In William Shakespeare's Hamlet, the soliloquies are used to show aspects of Hamlet's motives, intentions and his state of mind, though they cannot be completely relied on for a wholly accurate account of his motives and intentions, due to Hamlet's irrational, distressed and depressed state of mind at the time of the soliloquies.
Soliloquies 2 and 3 are particularly helpful in showing the spontaneity of his thoughts. Hamlet deals with issues such as the confliction of values, life, murder, the afterlife, madness, revenge, death and love
Hamlet is a classic play of the revenge tragedy genre. Hamlet, the central character, is the Prince of Denmark, son of the late King Hamlet and Gertrude who married Claudius (Her late husband's brother) shortly after King Hamlet's death. The ghost of King Hamlet appears to his son and tells him that Claudius murdered him. Hamlet, in seeking revenge for his father's death, pretends to be mad and rejects Ophelia, whom he had claimed that he loved.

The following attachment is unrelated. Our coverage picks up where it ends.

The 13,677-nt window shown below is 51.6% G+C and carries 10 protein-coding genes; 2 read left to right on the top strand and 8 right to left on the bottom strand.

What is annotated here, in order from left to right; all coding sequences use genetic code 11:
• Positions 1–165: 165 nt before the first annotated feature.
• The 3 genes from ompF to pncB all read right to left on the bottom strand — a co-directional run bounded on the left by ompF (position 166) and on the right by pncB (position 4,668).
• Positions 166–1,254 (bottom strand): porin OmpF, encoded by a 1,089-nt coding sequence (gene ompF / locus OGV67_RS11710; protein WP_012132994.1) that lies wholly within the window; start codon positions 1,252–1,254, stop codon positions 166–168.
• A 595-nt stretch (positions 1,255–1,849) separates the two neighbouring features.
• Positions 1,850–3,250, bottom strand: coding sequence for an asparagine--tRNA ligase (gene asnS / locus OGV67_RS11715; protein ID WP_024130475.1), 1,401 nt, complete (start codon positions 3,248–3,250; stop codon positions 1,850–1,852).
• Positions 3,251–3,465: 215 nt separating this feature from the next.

After Hamlet's accidental murder of her husband, Polonius, Ophelia goes mad and later drowns herself. Becoming concerned about his own welfare, Claudius sends Hamlet to England with his "friends" (Really spies hired by the King), Rosencrantz and Guildenstern, who carry a letter asking for the execution of Hamlet- however Hamlet finds the letter and changes his name to that of Rosencrantz and Guildenstern. On his return to Denmark, the King organises a fencing match between Hamlet and Polonius's son, Laertes. Laertes wounds Hamlet with a poisoned sword, and Hamlet grabs the sword and mortally wounds Laertes, who tells of the King's treachery before his death. Meanwhile, Gertrude drinks poison meant for Hamlet, who then forces the King to drink the rest before stabbing him. After stopping Horatio from drinking the remainder of the poison, Hamlet...